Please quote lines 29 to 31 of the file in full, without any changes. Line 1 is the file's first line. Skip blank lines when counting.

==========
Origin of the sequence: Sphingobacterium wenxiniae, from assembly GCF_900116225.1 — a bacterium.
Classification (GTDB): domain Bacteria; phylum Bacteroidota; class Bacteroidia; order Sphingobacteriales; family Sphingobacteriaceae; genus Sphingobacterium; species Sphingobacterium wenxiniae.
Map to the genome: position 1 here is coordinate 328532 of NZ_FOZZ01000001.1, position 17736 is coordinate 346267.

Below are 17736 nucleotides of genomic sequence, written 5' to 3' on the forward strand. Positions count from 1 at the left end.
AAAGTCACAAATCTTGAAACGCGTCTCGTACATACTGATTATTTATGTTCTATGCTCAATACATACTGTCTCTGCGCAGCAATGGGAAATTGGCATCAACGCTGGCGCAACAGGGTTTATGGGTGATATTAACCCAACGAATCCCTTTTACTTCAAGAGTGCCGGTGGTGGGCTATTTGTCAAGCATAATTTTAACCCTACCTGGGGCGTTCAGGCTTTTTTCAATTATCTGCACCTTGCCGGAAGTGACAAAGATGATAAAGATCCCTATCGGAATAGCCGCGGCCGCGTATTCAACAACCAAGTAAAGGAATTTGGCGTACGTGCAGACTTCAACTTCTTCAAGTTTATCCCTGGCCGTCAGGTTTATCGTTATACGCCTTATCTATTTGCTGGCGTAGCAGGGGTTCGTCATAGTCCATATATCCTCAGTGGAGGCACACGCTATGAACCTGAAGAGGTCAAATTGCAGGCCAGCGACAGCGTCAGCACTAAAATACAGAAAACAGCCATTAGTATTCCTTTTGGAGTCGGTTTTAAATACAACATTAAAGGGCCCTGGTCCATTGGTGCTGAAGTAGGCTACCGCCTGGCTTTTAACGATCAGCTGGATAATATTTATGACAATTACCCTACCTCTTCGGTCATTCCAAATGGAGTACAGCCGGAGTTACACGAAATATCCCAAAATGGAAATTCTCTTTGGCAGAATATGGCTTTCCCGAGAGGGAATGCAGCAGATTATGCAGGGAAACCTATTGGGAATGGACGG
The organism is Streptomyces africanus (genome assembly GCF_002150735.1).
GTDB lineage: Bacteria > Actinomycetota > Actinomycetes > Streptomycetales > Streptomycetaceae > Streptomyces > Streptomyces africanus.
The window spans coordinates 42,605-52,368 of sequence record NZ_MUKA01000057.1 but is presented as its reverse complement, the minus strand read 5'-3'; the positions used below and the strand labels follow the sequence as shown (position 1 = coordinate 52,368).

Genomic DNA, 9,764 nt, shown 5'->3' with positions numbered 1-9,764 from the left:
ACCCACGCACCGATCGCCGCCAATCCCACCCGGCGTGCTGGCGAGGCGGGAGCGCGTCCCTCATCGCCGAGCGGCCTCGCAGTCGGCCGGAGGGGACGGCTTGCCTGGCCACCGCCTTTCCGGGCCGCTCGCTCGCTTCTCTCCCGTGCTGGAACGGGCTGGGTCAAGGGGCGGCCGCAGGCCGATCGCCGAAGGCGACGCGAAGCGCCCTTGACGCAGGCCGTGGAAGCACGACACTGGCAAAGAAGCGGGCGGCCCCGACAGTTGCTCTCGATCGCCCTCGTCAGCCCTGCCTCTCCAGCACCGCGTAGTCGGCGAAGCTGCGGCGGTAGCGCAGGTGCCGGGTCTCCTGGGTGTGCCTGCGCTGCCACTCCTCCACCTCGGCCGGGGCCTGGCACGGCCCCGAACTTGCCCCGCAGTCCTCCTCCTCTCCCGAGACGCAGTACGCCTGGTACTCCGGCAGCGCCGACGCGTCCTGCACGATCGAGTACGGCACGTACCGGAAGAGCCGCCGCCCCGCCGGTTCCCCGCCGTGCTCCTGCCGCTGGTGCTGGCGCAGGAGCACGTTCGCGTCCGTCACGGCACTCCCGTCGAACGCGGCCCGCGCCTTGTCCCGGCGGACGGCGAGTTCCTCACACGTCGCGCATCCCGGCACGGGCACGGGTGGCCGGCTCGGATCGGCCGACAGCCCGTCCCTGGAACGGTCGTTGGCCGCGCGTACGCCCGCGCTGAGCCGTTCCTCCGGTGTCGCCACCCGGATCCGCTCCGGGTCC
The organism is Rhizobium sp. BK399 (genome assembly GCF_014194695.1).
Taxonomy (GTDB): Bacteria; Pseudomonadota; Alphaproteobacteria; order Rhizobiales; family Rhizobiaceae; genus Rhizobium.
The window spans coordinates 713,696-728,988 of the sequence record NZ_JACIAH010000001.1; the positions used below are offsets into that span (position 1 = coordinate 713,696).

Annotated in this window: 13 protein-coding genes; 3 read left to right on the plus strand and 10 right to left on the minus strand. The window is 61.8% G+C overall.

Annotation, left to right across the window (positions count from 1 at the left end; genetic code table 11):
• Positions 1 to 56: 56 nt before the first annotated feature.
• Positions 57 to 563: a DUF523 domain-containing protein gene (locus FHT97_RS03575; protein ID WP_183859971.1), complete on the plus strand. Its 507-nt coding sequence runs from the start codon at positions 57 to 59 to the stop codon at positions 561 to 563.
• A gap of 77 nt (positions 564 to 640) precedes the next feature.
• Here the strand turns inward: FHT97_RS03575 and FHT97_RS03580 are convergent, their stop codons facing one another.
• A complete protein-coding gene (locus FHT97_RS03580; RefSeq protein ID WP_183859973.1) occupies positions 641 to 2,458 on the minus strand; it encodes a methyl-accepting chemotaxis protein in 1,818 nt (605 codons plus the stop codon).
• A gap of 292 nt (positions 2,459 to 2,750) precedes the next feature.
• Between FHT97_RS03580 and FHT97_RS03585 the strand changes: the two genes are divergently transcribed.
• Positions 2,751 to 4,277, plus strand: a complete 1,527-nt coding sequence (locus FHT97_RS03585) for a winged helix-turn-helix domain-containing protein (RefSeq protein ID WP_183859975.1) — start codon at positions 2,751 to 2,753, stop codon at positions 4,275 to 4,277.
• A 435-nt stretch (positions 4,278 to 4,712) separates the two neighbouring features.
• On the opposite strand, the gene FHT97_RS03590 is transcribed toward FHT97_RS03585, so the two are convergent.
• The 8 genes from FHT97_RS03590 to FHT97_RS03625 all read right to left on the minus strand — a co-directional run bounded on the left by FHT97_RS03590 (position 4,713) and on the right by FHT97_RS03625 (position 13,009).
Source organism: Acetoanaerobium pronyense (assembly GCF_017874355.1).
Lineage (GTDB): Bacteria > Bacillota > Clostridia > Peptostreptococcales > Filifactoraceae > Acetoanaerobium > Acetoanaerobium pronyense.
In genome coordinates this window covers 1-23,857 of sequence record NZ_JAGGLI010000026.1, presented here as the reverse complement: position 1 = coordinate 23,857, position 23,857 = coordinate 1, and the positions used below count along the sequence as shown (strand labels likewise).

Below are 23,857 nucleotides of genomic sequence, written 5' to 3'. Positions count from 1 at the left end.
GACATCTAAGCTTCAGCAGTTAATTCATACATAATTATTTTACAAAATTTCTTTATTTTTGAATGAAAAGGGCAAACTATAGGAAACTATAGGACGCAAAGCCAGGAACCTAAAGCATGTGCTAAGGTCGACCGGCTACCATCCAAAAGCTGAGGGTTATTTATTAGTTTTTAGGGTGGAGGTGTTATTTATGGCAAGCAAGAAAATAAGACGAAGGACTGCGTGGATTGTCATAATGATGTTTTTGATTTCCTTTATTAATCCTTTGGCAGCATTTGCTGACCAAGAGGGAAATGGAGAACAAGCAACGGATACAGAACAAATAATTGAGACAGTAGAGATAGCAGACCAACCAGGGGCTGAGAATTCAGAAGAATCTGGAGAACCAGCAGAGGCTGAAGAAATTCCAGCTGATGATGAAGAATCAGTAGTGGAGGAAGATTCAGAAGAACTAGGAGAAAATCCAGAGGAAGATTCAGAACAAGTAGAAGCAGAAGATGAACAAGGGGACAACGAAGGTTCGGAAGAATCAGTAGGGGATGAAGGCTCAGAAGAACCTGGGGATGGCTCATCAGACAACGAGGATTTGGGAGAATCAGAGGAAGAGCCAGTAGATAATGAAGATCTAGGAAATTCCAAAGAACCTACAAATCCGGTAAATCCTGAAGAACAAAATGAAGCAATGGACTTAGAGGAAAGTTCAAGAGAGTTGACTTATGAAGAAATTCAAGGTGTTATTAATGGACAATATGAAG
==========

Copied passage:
In genome coordinates this window covers 1-23,857 of sequence record NZ_JAGGLI010000026.1, presented here as the reverse complement: position 1 = coordinate 23,857, position 23,857 = coordinate 1, and the positions used below count along the sequence as shown (strand labels likewise).

Below are 23,857 nucleotides of genomic sequence, written 5' to 3'. Positions count from 1 at the left end.
GACATCTAAGCTTCAGCAGTTAATTCATACATAATTATTTTACAAAATTTCTTTATTTTTGAATGAAAAGGGCAAACTATAGGAAACTATAGGACGCAAAGCCAGGAACCTAAAGCATGTGCTAAGGTCGACCGGCTACCATCCAAAAGCTGAGGGTTATTTATTAGTTTTTAGGGTGGAGGTGTTATTTATGGCAAGCAAGAAAATAAGACGAAGGACTGCGTGGATTGTCATAATGATGTTTTTGATTTCCTTTATTAATCCTTTGGCAGCATTTGCTGACCAAGAGGGAAATGGAGAACAAGCAACGGATACAGAACAAATAATTGAGACAGTAGAGATAGCAGACCAACCAGGGGCTGAGAATTCAGAAGAATCTGGAGAACCAGCAGAGGCTGAAGAAATTCCAGCTGATGATGAAGAATCAGTAGTGGAGGAAGATTCAGAAGAACTAGGAGAAAATCCAGAGGAAGATTCAGAACAAGTAGAAGCAGAAGATGAACAAGGGGACAACGAAGGTTCGGAAGAATCAGTAGGGGATGAAGGCTCAGAAGAACCTGGGGATGGCTCATCAGACAACGAGGATTTGGGAGAATCAGAGGAAGAGCCAGTAGATAATGAAGATCTAGGAAATTCCAAAGAACCTACAAATCCGGTAAATCCTGAAGAACAAAATGAAGCAATGGACTTAGAGGAAAGTTCAAGAGAGTTGACTTATGAAGAAATTCAAGGTGTTATTAATGGACAATATGAAG